6917_isi_villafanajorge_usmntjt03417415 John Todd/isiphotos.com

Jorge Villafana, One Pass, and the U.S. National Team

American Soccer Now Deputy Editor traveled south for Sunday's showdown with El Tri and this is his first dispatch from Mexico City. Watch this space for more insights in and around Estadio Azteca.
BY Noah Davis Posted
June 09, 2017
11:00 AM

MEXICO CITY—For the last week, I've been thinking about a single pass.

There wasn't much in it. The pass wasn't a 50-yard laser across the field. It wasn't a seeing-eye, needle-threading ball. It was a simple one-touch effort that traveled about a dozen yards on the ground. It came in the 61st minute of a meaningless friendly, the type of pass that's easily forgotten.

Except I haven't. I keep thinking about it. Because in those few seconds, we might have seen the future of the United States men's national team.

Here's what happened: With the Americans down 1-0 against Venezula, Darlington Nagbe picked up a loose ball in the left channel outside the opposition's 18-yard box. He lazily turned back and took two dribbles toward midfield, in no obvious rush. He pushed the ball toward Jorge Villafaña who, presumably, would in turn cycle the ball around the midfield so the U.S. could continue its as-yet ineffective poking and prodding of the bunkered backline.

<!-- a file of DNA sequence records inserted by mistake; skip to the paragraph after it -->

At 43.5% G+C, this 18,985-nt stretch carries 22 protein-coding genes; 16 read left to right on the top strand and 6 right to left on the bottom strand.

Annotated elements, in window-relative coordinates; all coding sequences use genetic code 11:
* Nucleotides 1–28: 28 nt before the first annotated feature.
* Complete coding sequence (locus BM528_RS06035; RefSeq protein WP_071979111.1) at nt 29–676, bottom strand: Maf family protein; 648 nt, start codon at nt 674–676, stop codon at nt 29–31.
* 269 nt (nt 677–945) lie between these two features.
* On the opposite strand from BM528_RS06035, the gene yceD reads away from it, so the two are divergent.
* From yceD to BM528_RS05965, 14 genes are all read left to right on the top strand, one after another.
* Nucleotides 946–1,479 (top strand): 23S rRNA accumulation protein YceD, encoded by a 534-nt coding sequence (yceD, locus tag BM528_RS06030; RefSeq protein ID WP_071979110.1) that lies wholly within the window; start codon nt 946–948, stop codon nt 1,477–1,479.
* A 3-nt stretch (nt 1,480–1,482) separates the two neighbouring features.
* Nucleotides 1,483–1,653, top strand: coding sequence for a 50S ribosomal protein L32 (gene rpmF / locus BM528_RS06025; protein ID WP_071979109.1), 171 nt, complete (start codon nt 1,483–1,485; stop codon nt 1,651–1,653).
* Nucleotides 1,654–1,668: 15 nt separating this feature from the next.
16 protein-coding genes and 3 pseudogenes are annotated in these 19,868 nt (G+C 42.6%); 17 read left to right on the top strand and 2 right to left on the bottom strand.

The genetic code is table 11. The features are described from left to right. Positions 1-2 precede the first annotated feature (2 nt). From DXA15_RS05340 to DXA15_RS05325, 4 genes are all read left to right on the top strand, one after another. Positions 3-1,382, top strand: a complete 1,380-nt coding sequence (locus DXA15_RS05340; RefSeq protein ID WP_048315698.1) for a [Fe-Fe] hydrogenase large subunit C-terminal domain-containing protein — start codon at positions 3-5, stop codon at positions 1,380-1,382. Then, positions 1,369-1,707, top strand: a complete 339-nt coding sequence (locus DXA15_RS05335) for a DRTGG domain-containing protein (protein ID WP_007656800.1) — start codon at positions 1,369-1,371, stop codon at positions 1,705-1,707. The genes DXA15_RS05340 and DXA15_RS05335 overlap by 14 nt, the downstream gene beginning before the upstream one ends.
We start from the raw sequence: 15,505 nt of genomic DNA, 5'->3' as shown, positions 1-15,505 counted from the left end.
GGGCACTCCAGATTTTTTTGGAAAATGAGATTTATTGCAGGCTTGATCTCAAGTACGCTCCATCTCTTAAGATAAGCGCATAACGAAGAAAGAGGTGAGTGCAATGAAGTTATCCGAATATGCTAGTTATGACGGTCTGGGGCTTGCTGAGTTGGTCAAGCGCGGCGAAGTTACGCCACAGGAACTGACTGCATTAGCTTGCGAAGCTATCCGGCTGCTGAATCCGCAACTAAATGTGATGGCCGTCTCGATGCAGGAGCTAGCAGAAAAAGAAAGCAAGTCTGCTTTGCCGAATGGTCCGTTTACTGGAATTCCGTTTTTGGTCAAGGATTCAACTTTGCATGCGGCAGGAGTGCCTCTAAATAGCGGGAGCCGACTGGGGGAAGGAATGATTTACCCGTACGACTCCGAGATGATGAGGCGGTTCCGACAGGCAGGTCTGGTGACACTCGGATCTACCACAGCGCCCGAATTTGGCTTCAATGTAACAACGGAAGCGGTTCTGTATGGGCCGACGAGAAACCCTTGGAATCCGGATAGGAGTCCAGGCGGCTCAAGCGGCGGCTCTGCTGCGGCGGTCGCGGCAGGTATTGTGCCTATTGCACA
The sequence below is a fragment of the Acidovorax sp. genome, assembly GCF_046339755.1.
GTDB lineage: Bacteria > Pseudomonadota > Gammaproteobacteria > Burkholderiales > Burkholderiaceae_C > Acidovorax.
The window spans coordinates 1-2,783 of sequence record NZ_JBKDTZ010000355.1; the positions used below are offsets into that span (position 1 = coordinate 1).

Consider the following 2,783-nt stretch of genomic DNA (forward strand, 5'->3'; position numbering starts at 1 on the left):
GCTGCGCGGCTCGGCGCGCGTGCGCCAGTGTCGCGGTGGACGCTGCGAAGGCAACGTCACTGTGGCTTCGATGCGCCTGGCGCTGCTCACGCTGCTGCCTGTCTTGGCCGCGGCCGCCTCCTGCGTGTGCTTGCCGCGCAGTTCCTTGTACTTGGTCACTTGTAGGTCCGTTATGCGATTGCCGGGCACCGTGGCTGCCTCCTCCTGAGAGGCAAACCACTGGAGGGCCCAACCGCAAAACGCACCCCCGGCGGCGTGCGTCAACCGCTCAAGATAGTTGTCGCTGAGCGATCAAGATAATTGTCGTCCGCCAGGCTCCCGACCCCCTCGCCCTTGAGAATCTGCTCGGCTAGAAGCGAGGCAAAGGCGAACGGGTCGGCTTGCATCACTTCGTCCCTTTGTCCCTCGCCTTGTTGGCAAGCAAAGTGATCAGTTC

But Villafaña didn't do that. He picked up his head, hit a quick pass to Fabian Johnson who was standing just inside Venezuela’s 18-yard box. Suddenly, Johnson found himself in space. He turned, took a touch, passed to Christian Pulisic, and we all know what happened next. (It starts around the 1:30 mark in the video below.)

Johnson got the assist and the kid go the goal, but Villafaña's quick thinking made the play. He took initiative, took a bit of a risk (if the ball turned over, he would have been well out of position because he made a run following his pass), and it turned into the U.S.'s only score of the evening.

Yes, this is putting a tremendous amount of import on a single pass, and drawing some grand conclusions based on little information. Hyperbolic to say we glimpsed the future? Sure. Wrong? Maybe not.

Bruce Arena—and Jurgen Klinsmann before him—always wanted the Americans to play faster, to attack the opposition with their pace of play. That's how a team creates chances, to strike while the defense is unsettled, to push them out of their comfort zone. The U.S. struggles to take the initiative. This isn't new.

It was something that Arena talked about at halftime after a poor opening 45 minutes against Venezuela. The red, white, and blue created little in the way of attack. There was possession, lots of it, but no real purpose or intent. Villafaña's pass was exactly what the Americans needed. But, more importantly, it's exactly what Arena has been preaching.

He could have pulled it back, dished to Michael Bradley or another player in the middle, and maintained possession.

Villafaña didn't. The former reality show winner took his shot. The U.S needs more like it going forward.

Noah Davis is a New York City-based writer and the Deputy Editor of American Soccer Now. Follow him on Twitter

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